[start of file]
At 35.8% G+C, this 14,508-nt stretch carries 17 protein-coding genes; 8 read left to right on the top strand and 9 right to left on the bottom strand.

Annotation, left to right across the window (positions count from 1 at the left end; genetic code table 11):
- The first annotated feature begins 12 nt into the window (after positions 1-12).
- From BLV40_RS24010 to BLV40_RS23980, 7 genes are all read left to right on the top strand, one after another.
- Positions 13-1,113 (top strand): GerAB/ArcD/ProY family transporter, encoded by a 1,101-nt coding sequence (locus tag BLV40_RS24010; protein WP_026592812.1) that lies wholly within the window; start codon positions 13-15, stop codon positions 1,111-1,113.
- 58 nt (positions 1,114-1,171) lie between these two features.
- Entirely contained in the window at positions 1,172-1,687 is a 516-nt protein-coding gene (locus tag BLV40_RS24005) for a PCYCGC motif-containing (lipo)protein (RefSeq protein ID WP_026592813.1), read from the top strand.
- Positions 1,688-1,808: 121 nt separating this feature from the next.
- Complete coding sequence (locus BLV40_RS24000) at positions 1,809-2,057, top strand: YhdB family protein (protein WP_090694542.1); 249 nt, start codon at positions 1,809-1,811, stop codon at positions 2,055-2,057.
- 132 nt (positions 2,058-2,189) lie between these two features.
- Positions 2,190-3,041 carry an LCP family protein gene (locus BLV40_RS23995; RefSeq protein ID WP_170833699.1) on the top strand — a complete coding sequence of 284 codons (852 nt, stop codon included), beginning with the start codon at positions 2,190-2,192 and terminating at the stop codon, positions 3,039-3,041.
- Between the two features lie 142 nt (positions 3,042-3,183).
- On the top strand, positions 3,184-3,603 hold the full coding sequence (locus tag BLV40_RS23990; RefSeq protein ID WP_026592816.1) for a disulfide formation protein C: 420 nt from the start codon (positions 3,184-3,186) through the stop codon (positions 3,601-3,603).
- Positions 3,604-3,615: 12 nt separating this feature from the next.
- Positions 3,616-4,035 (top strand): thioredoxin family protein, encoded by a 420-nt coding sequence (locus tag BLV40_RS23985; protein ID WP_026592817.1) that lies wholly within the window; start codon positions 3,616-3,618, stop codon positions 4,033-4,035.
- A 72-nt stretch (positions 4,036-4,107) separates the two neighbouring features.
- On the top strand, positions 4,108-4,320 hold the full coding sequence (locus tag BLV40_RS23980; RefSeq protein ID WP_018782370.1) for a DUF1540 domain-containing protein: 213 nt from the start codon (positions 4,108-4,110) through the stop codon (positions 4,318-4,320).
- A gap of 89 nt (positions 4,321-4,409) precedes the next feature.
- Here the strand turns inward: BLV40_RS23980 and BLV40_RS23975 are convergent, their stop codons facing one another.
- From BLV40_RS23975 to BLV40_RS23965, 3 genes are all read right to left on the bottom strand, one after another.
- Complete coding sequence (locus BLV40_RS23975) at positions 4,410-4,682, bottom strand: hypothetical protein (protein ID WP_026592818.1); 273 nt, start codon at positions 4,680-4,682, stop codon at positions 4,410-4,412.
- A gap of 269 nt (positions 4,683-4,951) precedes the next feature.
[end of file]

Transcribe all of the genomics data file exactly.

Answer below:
At 35.8% G+C, this 14,508-nt stretch carries 17 protein-coding genes; 8 read left to right on the top strand and 9 right to left on the bottom strand.

Annotation, left to right across the window (positions count from 1 at the left end; genetic code table 11):
- The first annotated feature begins 12 nt into the window (after positions 1-12).
- From BLV40_RS24010 to BLV40_RS23980, 7 genes are all read left to right on the top strand, one after another.
- Positions 13-1,113 (top strand): GerAB/ArcD/ProY family transporter, encoded by a 1,101-nt coding sequence (locus tag BLV40_RS24010; protein WP_026592812.1) that lies wholly within the window; start codon positions 13-15, stop codon positions 1,111-1,113.
- 58 nt (positions 1,114-1,171) lie between these two features.
- Entirely contained in the window at positions 1,172-1,687 is a 516-nt protein-coding gene (locus tag BLV40_RS24005) for a PCYCGC motif-containing (lipo)protein (RefSeq protein ID WP_026592813.1), read from the top strand.
- Positions 1,688-1,808: 121 nt separating this feature from the next.
- Complete coding sequence (locus BLV40_RS24000) at positions 1,809-2,057, top strand: YhdB family protein (protein WP_090694542.1); 249 nt, start codon at positions 1,809-1,811, stop codon at positions 2,055-2,057.
- 132 nt (positions 2,058-2,189) lie between these two features.
- Positions 2,190-3,041 carry an LCP family protein gene (locus BLV40_RS23995; RefSeq protein ID WP_170833699.1) on the top strand — a complete coding sequence of 284 codons (852 nt, stop codon included), beginning with the start codon at positions 2,190-2,192 and terminating at the stop codon, positions 3,039-3,041.
- Between the two features lie 142 nt (positions 3,042-3,183).
- On the top strand, positions 3,184-3,603 hold the full coding sequence (locus tag BLV40_RS23990; RefSeq protein ID WP_026592816.1) for a disulfide formation protein C: 420 nt from the start codon (positions 3,184-3,186) through the stop codon (positions 3,601-3,603).
- Positions 3,604-3,615: 12 nt separating this feature from the next.
- Positions 3,616-4,035 (top strand): thioredoxin family protein, encoded by a 420-nt coding sequence (locus tag BLV40_RS23985; protein ID WP_026592817.1) that lies wholly within the window; start codon positions 3,616-3,618, stop codon positions 4,033-4,035.
- A 72-nt stretch (positions 4,036-4,107) separates the two neighbouring features.
- On the top strand, positions 4,108-4,320 hold the full coding sequence (locus tag BLV40_RS23980; RefSeq protein ID WP_018782370.1) for a DUF1540 domain-containing protein: 213 nt from the start codon (positions 4,108-4,110) through the stop codon (positions 4,318-4,320).
- A gap of 89 nt (positions 4,321-4,409) precedes the next feature.
- Here the strand turns inward: BLV40_RS23980 and BLV40_RS23975 are convergent, their stop codons facing one another.
- From BLV40_RS23975 to BLV40_RS23965, 3 genes are all read right to left on the bottom strand, one after another.
- Complete coding sequence (locus BLV40_RS23975) at positions 4,410-4,682, bottom strand: hypothetical protein (protein ID WP_026592818.1); 273 nt, start codon at positions 4,680-4,682, stop codon at positions 4,410-4,412.
- A gap of 269 nt (positions 4,683-4,951) precedes the next feature.